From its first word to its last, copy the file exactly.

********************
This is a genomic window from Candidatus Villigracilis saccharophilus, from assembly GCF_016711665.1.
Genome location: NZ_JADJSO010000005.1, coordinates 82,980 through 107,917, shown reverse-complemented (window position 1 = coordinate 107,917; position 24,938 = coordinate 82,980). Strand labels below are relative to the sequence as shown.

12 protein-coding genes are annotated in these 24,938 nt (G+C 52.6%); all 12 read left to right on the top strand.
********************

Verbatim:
This is a genomic window from Candidatus Villigracilis saccharophilus, from assembly GCF_016711665.1.
Genome location: NZ_JADJSO010000005.1, coordinates 82,980 through 107,917, shown reverse-complemented (window position 1 = coordinate 107,917; position 24,938 = coordinate 82,980). Strand labels below are relative to the sequence as shown.

12 protein-coding genes are annotated in these 24,938 nt (G+C 52.6%); all 12 read left to right on the top strand.